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Under Pressure: Eustachian Tube Disease and Ear Pressure

Do you frequently suffer from ear pain and pressure? Does it seem worse with changes in pressure, such as changes in altitude or the weather? You may be suffering from Eustachian Tube Disorder.

The Eustachian Tube is a small canal, connecting the middle ear to the back of the nose. The purpose of the Eustachian Tube is to allow for air to flow into the ear and fluid to drain out. It is lined with mucosa, like the rest of the nose. Like the nose, the tissues of the Eustachian Tube can become swollen with allergies, infection or chronic sinus disease.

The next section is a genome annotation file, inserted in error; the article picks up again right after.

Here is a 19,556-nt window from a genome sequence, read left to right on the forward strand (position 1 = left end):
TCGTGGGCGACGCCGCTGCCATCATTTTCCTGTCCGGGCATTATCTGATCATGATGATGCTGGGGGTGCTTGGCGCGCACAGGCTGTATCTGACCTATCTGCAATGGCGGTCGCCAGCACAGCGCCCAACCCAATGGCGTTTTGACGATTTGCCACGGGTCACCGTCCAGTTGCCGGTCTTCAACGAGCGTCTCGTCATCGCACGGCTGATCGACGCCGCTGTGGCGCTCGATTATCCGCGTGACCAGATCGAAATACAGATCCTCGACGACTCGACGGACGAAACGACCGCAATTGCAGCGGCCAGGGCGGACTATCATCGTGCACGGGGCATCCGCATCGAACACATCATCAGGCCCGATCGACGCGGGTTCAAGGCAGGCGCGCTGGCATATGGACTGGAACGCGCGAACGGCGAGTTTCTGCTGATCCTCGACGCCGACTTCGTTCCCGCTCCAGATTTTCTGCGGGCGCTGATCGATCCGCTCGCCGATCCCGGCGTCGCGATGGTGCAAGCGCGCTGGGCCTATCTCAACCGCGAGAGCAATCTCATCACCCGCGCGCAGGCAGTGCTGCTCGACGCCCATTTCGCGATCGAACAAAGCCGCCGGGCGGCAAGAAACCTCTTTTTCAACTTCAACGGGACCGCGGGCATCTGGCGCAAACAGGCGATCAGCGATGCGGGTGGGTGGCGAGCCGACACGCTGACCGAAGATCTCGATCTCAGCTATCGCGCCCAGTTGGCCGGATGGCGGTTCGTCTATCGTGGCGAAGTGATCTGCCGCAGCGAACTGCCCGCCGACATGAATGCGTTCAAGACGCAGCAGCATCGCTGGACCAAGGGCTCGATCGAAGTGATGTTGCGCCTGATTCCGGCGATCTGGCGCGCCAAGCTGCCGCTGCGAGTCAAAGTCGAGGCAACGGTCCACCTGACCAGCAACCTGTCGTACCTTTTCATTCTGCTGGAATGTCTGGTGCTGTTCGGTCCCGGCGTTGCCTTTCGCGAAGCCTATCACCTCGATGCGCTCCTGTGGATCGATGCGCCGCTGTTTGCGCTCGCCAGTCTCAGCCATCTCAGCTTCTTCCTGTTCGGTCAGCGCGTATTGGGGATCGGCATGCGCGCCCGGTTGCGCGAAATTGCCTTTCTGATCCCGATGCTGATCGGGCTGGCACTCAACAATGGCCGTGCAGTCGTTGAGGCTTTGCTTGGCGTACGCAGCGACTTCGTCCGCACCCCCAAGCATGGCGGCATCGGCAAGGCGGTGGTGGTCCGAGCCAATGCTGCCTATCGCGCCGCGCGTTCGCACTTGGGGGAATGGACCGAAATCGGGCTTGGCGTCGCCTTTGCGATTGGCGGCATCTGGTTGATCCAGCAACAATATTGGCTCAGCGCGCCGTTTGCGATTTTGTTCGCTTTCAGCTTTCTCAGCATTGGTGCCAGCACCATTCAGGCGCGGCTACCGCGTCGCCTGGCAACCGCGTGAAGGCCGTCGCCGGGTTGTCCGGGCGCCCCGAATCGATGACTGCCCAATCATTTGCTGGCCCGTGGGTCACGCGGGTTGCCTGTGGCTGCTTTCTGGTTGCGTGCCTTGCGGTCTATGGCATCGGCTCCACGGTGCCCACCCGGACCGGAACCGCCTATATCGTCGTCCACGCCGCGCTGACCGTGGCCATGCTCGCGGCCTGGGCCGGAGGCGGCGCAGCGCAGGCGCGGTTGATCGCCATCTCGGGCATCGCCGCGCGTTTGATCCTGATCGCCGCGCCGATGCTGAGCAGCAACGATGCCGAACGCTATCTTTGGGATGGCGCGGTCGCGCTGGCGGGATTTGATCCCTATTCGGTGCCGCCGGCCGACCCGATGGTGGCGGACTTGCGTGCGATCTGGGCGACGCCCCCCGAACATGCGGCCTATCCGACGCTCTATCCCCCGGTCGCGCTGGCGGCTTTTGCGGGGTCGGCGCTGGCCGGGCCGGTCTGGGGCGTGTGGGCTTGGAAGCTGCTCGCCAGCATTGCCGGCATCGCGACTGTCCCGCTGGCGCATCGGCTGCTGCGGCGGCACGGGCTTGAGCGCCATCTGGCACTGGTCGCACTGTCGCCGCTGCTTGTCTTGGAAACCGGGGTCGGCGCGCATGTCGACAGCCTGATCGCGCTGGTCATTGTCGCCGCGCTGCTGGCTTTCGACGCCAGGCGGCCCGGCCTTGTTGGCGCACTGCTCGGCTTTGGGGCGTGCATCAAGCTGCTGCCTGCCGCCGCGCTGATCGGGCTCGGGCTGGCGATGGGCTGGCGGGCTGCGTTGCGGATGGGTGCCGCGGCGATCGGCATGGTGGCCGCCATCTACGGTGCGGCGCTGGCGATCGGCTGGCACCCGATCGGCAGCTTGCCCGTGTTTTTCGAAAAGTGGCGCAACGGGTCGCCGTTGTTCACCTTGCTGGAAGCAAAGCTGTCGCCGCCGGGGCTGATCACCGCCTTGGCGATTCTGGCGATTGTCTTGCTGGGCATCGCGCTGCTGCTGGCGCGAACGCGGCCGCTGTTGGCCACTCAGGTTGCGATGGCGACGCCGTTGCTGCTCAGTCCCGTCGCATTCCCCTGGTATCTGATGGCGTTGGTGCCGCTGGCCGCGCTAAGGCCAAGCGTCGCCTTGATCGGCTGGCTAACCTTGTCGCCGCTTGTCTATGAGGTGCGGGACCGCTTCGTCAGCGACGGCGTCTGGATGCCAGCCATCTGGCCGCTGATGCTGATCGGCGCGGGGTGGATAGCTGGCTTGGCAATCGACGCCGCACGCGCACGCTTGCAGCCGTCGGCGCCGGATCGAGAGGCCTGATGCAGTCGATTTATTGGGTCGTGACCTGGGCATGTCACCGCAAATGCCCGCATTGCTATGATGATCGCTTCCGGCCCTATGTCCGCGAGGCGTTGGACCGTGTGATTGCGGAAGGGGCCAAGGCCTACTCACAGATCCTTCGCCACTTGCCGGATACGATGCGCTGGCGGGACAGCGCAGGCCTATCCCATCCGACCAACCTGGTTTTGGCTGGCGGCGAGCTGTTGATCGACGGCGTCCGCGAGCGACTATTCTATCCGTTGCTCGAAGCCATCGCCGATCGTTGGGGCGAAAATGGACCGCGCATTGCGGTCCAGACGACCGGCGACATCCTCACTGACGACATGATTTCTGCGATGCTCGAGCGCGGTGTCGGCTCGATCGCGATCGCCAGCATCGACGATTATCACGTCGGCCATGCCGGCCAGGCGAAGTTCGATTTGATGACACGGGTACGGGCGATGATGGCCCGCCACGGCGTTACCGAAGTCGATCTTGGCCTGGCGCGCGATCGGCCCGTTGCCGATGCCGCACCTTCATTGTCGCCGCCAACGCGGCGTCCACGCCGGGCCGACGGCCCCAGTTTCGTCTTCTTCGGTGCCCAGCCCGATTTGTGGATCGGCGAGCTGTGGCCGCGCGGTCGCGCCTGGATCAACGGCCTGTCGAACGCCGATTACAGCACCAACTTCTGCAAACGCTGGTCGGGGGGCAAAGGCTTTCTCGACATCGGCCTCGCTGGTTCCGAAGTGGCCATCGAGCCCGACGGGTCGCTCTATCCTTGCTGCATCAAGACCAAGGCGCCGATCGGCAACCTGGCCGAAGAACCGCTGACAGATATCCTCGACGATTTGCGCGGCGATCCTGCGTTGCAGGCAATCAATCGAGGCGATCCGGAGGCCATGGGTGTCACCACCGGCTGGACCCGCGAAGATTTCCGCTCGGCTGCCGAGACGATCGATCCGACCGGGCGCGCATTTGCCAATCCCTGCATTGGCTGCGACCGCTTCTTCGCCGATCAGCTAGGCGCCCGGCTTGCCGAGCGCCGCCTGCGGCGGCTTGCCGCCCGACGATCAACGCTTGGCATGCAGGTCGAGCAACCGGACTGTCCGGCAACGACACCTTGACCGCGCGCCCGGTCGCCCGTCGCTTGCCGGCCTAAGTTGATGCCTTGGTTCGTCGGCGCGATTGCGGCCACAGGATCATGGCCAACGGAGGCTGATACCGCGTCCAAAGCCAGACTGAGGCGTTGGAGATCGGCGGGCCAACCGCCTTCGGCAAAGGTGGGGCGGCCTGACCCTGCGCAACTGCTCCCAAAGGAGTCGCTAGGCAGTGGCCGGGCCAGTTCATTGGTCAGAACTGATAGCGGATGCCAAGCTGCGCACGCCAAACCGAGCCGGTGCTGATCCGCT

When those tissues become swollen, air can’t flow in and fluid can’t drain out, leaving you with pressurized, painful ears, muffled hearing, tinnitus, and sometimes dizziness.

The treatment for Eustachian Tube Disorder starts with medicines that also treat nasal swelling, allergies and chronic sinus disease, such as Afrin (5 days ONLY), pseudoephedrine (if you don’t have blood pressure issues), and Flonase. If that doesn’t work, there are options for tubes in the ear drum or a new treatment, called a Eustachian Tube Balloon. Talk to your ENT about your options.

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